The key to success in latest Syrian peace talks: low expectations

It’s said that those who expect nothing will never be disappointed.

That would be a fitting mantra for the latest attempt to end six years of civil war in Syria, a peace conference brokered by Russia and Turkey in Kazakhstan’s capital, Astana.

The negotiations — the first time the Syrian government has met with an opposition delegation composed exclusively of rebel fighters — got off to a difficult start on Monday as the two sides angrily traded insults.

Calling the Syrian government a “bloody, oppressive regime,” Mohammed Alloush, the lead negotiator for the opposition and commander of the Islam Army rebel faction, said in a closed-session speech later uploaded to social media that any political solution would start with the departure of Syrian President Bashar Assad.  

Syrians had been forced to choose between “the terrorism of Bashar and the terrorism of Daesh,” he said, using the Arabic acronym for Islamic State, which controls territory in both Syria and Iraq. 

Bashar Jaafari, Syria’s ambassador to the U.N. and the government’s lead negotiator, struck back at a news conference, calling Alloush the head of the “armed terrorist groups’ delegation” and deriding his comments as “undiplomatic, irrelevant to the meeting and inappropriate,” according to a transcript provided by Syrian state news operator SANA.

“What happened today is somewhat surreal and ill-fitting of the monumental efforts that were exerted and doesn’t befit the level of the important delegations that attended the opening session,” he said.

Just getting both sides to the negotiating table was a small victory. Previous talks in Geneva that were brokered by the United Nations included political opposition figures who were dismissed by Syrian government officials as not having significant influence on the battlefield.

More than 400,000 have been killed and millions more displaced — engulfing Europe in a refugee crisis that has fed the rise of right-wing political movements there — since the civil war started in March 2011.

The negotiations Monday started with both delegations seated at opposite ends of a large conference table in the Rixos President Hotel. After an hourlong closed session, it quickly became clear that any high expectations needed to be dialed back.

The talks would not include direct negotiations and instead would aim solely at strengthening a tenuous cease-fire and improving the chances for success at a U.N. peace conference scheduled for next month in Geneva.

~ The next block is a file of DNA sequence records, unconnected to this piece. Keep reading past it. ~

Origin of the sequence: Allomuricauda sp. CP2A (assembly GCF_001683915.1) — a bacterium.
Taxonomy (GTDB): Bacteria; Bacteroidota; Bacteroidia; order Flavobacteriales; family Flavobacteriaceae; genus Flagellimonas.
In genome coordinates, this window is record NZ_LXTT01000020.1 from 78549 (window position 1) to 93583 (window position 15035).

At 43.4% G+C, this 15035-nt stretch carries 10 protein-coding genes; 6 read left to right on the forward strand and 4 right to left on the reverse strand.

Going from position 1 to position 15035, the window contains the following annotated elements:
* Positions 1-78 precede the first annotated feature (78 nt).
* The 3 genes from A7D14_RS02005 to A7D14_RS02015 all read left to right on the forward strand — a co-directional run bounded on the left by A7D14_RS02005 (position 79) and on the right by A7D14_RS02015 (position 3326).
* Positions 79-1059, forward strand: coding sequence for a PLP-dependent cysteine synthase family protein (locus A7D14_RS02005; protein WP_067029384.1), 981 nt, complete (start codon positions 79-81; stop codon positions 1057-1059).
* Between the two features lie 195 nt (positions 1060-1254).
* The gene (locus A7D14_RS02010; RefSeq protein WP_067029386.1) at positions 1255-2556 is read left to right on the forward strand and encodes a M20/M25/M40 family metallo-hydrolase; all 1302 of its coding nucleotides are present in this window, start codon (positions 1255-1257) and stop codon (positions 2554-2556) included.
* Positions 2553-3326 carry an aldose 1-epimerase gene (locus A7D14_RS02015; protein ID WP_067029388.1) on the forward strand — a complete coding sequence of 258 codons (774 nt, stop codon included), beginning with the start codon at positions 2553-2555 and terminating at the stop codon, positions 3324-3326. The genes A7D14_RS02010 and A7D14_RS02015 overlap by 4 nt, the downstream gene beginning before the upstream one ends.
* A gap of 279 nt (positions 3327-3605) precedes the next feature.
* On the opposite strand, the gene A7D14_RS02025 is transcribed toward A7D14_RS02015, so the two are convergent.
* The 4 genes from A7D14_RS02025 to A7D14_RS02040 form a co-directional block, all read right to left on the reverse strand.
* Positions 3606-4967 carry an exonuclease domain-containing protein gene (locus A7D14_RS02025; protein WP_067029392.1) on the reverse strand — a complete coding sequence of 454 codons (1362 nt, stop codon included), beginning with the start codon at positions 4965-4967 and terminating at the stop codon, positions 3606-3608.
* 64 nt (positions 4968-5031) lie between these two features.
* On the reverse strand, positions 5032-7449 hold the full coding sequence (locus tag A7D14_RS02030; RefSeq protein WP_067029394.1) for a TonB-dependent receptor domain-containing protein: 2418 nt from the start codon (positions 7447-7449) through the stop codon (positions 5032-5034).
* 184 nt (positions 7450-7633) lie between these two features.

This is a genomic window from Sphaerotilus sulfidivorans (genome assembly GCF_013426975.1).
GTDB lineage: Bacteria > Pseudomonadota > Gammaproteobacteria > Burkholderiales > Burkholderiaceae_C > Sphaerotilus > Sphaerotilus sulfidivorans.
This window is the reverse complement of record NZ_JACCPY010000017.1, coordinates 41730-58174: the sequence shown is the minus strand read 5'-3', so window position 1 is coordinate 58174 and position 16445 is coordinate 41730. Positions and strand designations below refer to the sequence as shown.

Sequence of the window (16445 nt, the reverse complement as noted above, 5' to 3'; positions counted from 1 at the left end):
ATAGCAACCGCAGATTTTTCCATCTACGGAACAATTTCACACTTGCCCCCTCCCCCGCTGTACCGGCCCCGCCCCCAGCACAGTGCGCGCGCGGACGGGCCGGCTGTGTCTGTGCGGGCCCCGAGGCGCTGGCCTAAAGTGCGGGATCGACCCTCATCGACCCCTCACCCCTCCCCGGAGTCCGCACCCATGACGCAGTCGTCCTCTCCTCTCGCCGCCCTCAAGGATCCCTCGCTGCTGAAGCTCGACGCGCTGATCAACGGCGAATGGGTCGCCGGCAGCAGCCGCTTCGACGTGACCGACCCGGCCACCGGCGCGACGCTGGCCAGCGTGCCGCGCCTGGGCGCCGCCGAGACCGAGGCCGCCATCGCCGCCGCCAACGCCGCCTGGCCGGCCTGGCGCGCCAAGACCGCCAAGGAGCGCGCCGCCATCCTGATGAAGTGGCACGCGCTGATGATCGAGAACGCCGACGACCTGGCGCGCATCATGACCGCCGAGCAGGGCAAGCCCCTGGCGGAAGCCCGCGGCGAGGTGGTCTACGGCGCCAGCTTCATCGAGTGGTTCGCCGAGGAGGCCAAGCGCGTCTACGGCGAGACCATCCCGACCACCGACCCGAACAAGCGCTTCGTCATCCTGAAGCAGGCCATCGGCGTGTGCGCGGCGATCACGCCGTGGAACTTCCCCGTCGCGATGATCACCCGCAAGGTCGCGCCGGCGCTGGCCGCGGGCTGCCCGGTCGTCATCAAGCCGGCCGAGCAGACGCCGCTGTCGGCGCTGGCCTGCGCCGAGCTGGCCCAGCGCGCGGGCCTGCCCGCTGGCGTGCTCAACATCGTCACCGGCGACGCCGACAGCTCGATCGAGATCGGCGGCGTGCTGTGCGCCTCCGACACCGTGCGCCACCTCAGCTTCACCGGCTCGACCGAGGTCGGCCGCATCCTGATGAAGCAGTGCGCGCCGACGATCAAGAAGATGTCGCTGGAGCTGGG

“We are not here for political negotiations,” Issam Rayess, a spokesman for the Western-backed Free Syrian Army, said in a news conference televised by the pro-opposition Orient News outlet. “We are all defected officers, and we are not here for a political transition. That is done by the High Negotiations Committee” —  the main umbrella group of the opposition.

“We are just working on the military issues,” he said. “There are political figures and politicians who will focus on Geneva and the political solution.”

The cease-fire, which took effect last month, has been plagued by accusations of violations by both sides, as the government has been trying to oust rebels from the Wadi Barada, a strategically important area that supplies drinking water in the capital, Damascus.

Russia, Turkey and Iran would agree to set up a “trilateral mechanism” to monitor the cease-fire in Syria, the Russian state news agency Tass reported on Monday, citing a draft of the agreement they hope will emerge from the talks in Astana.

Those three countries would also join forces to fight two groups that are excluded from the cease-fire — Islamic State and a former Al Qaeda affiliate now known as the Front for the Conquest of Syria — without targeting so-called mainstream opposition forces, the draft reportedly said. 

Previous cease-fires had foundered because the opposition continued to work with the Front for the Conquest of Syria, whose jihadists are considered to be some of the most effective antigovernment fighters. 

Staffan de Mistura, the U.N. special envoy to Syria, told delegates at the conference that "consolidating a nationwide cease-fire is only the first step."

"No sustainable, long-term solution to the conflict in Syria can be attained through only military means, but through a political process," he said.

Absent from an active role in the proceedings was the United States, which received an eleventh-hour invitation to attend despite vigorous objections by Iran, another key player in the talks. 

The U.S. State Department said Saturday that it was focused on the “immediate demands of the transition” of President Donald Trump. It sent George Krol, the U.S. ambassador to Kazakhstan, as an observer.

Bulos is a special correspondent.

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UPDATES:

3:15 p.m.: This article was updated with political analysis and background on the Syrian civil war.

This article was originally published at 6:50 a.m.

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